The largest hard drives currently offer capacities of 20 terabytes. However, the manufacturer Seagate is already aiming for storage with 100 terabytes. New technical processes are necessary for this.
The need for digital storage is growing all the time. Our smartphones are taking increasingly high-resolution photos, the first televisions with 8K screen resolution are reaching retailers, and all files are going to the cloud. The demands on online storage are growing rapidly: According to forecasts by the market research company IDC, the global amount of data will rise to 175 zettabytes by 2025 – that’s 175 billion terabytes and thus a total of 130 billion terabytes more than mankind produced by 2019.
In contrast to the private customer segment, where the much faster and more efficient SSDs have established themselves in laptops, the operators of the large cloud data centers – including Google, Microsoft, Apple and Amazon – rely on conventional hard drives. There could be a technical revolution here in the coming years: Seagate, one of the world’s largest storage manufacturers, would like to be able to offer 3.5-inch hard drives with up to 50 terabytes of storage in the mass market by 2026. 20 terabytes are currently the measure of all things. Four years later, around the year 2030, a single hard drive should already have a capacity of 100 terabytes. After that one dreams of 120 terabytes.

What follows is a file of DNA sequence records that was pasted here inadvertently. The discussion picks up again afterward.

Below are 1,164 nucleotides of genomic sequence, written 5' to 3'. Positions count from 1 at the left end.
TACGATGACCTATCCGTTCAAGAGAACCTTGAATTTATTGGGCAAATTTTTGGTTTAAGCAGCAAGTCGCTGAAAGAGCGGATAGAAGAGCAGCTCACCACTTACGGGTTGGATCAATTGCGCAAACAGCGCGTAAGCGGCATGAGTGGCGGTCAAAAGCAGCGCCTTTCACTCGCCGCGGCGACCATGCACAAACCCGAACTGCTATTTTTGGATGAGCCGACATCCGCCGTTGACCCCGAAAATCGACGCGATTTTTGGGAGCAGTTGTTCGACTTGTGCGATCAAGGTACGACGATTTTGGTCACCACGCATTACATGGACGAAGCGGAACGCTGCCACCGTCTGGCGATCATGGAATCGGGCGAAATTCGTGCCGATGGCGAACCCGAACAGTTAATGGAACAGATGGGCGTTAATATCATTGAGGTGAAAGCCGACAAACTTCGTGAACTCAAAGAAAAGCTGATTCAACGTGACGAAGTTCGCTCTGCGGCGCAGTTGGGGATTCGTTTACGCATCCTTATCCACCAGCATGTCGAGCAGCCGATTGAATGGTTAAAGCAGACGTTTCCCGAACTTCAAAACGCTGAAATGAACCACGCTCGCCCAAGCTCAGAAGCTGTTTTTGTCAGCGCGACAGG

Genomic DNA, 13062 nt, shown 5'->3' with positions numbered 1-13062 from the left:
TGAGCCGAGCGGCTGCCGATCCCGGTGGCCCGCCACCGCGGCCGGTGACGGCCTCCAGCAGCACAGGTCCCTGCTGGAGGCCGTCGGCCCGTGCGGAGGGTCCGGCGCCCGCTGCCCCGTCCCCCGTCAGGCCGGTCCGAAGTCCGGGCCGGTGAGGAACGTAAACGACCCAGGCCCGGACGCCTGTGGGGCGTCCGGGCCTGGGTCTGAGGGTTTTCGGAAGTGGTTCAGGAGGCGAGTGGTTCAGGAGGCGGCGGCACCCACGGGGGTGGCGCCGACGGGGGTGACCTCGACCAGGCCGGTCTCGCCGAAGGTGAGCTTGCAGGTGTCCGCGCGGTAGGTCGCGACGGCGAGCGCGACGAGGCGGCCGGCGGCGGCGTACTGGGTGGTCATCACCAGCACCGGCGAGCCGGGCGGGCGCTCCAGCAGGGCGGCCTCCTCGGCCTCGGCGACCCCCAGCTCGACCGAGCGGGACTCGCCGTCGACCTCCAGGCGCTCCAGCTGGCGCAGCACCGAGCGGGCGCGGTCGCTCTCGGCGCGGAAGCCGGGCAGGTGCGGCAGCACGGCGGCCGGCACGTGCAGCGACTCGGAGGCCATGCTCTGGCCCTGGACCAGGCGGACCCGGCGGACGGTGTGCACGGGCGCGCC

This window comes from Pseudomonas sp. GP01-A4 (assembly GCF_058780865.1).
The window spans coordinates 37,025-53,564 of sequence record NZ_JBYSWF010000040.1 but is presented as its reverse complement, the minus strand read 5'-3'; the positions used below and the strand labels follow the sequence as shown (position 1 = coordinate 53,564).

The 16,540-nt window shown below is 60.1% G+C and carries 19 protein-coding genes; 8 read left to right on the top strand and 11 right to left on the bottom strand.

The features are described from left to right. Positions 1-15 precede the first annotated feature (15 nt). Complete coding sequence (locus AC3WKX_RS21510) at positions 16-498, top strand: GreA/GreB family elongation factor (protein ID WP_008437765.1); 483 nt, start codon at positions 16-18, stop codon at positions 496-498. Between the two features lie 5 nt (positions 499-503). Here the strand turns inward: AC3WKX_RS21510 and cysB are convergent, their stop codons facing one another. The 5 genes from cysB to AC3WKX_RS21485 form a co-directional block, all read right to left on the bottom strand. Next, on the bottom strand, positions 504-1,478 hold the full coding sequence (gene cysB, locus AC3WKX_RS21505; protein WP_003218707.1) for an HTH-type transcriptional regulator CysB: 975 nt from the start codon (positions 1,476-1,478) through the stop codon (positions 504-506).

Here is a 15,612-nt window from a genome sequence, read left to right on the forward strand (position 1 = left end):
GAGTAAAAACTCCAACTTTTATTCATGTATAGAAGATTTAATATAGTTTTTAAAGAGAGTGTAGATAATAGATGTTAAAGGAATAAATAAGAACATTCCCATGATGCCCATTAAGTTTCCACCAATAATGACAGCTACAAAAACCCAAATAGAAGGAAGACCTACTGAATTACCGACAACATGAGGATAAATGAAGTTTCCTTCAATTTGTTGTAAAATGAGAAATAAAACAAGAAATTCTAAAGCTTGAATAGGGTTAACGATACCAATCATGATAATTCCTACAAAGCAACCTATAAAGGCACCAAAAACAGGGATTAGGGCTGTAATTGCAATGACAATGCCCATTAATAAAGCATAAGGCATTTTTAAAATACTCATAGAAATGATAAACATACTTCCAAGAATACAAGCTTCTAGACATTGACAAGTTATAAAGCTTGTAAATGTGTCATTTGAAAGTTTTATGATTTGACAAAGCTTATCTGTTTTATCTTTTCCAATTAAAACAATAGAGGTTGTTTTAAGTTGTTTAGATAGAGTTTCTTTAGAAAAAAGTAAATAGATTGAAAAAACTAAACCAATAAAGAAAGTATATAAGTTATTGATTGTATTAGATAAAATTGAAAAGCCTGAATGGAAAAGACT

Doubling every couple of years
That sounds ambitious, but so far Seagate is on schedule: around two and a half years ago – at that time the maximum was 14 terabytes – the aim was for 20 terabyte hard drives to be ready for series production in 2020. In order to achieve the goals, the manufacturer has to rely on new magnetic recording technologies, including Heat Assisted Magnetic Recording (HAMR) and multi-actuators.
In the best case scenario, this should double the capacity approximately every two to three years. Even if the pace cannot be maintained in the end, you would still be ahead of the competition. Western Digital, for example, announced a few years ago that it would target 40 terabyte hard drives by 2025. Seagate aims to break this mark as early as 2022 to 2023.
The new technologies are likely to result in higher prices, but measured by the price per terabyte, the gigantic memories should still be cheaper than SSDs.